The Effective date is the day on which investors can start buying and selling shares of a specific security.
So, the effective date is the date on which something goes live, and in the stock market the term generally refers to the date on which the shares from an initial public offering (IPO) become available for trading. The Securities and Exchange Commission (SEC) determines the effective date after reviewing the documents submitted by a company wishing to go public.
It's usually about 20 days between the filing of the IPO registration with the SEC and the effective date when trading begins. It's in this "cooling off" period that the investment bank that is underwriting the IPO goes out with the prospectus to institutional investors, looking for buyers. This process includes no effective date (because the SEC hasn't set it) and no price (because the company and the investment bank have not set it).
New rules and laws also have effective dates, generally the next Jan. 1 or next Nov. 1, when the federal fiscal year starts. They might also be applied retroactively. Especially keep up to date on the effective dates of changes in the tax laws so you don't get stuck with a larger bill than expected.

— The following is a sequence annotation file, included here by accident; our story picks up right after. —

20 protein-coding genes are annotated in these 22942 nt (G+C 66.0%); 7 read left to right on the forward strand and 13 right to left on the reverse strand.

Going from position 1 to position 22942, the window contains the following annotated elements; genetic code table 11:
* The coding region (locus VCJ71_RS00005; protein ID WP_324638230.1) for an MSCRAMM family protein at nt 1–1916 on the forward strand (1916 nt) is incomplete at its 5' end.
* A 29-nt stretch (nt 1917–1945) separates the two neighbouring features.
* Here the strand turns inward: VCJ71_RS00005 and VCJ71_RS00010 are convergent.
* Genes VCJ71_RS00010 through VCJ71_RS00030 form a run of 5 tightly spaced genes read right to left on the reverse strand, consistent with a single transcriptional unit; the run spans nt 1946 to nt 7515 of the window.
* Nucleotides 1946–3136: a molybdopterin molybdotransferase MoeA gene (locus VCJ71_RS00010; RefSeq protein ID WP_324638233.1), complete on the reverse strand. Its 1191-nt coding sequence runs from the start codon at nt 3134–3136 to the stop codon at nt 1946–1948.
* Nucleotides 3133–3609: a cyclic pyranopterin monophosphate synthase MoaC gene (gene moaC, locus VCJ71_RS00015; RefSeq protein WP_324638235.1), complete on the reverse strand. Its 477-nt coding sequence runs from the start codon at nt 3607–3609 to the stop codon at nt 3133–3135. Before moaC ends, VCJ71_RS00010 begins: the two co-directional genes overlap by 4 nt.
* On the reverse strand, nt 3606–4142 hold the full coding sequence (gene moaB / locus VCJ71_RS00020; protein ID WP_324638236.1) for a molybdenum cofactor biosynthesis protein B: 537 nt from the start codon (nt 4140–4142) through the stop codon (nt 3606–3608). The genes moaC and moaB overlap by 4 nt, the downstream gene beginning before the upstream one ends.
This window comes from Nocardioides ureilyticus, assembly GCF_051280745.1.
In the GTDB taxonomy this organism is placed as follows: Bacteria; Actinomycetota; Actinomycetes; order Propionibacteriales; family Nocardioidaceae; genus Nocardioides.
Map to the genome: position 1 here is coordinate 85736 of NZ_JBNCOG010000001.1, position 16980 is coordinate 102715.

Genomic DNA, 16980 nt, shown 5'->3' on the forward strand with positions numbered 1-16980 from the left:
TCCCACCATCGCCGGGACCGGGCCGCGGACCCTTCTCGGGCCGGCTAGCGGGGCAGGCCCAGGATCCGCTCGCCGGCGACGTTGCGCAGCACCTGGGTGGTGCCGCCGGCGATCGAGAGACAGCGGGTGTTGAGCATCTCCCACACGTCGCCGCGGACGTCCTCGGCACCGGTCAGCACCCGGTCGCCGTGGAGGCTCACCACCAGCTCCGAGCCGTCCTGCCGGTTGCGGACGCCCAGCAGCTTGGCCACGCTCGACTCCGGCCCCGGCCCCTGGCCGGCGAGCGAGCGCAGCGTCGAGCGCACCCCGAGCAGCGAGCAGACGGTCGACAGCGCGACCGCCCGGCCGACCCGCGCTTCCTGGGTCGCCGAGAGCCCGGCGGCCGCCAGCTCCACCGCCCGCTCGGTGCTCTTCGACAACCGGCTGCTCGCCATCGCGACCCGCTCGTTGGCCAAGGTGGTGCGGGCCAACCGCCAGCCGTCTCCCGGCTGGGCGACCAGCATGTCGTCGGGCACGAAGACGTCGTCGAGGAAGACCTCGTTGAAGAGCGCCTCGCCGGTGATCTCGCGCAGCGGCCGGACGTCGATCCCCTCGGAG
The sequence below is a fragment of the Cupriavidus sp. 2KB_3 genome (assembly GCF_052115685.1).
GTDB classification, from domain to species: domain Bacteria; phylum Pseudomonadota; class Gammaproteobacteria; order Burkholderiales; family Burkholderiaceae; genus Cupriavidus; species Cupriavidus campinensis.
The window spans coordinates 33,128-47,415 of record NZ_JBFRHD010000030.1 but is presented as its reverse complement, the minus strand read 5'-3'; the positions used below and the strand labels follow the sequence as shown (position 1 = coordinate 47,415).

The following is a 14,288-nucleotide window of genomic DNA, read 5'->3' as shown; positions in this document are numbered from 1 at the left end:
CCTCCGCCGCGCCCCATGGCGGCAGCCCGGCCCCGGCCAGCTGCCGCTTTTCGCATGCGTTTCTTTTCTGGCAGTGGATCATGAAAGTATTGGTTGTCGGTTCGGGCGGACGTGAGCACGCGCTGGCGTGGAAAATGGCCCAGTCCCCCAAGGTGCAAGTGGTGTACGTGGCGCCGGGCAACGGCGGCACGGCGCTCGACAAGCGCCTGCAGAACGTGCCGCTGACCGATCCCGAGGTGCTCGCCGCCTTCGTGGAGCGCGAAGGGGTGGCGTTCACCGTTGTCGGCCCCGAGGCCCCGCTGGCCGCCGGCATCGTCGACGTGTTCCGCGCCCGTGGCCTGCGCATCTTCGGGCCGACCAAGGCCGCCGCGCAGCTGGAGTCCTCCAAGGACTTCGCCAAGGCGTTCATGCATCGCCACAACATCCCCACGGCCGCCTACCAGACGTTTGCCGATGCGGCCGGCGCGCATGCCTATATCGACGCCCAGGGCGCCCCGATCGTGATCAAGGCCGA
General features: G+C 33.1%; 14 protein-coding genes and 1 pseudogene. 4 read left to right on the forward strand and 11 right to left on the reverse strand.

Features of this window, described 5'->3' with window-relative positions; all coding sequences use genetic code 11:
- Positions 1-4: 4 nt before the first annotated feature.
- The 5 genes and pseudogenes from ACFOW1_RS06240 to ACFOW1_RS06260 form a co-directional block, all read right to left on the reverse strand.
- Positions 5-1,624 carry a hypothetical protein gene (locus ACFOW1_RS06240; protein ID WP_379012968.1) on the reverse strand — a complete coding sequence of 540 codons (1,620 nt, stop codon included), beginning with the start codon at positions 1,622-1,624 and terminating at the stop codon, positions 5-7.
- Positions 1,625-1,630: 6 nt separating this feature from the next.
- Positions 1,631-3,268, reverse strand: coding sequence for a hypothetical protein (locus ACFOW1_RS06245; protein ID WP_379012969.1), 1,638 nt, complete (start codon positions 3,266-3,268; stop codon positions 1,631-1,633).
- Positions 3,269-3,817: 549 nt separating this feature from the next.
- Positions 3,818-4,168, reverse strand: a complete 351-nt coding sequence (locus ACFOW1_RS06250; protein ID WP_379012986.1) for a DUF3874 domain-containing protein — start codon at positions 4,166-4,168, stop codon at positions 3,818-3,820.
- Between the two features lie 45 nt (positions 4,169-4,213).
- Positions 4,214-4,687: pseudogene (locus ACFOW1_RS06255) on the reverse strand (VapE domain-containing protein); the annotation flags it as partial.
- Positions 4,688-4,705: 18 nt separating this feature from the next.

Remember to check the effective date on all kinds of changes in your company or your stock -- for instance, the CEO's resignation, a decrease in the dividend, a stock split, etc. -- so that you can be prepared to make any necessary moves ahead of time.
Recent Mentions on Fool.com
- Is This The Next Big Fashion IPO?
- The Battle For Fannie Mae and Freddie Mac Continues
- Can Diabetes Treatments Replace Patent Losses At Eli Lilly & Co?
- Slow Growth Is Snow Problem: Here's Why the Dow Doesn't Care About ADP's Jobs Report Today
- Green Technology Is Paying Off for GE
- 'Blackfish' Could Still Spell Trouble for SeaWorld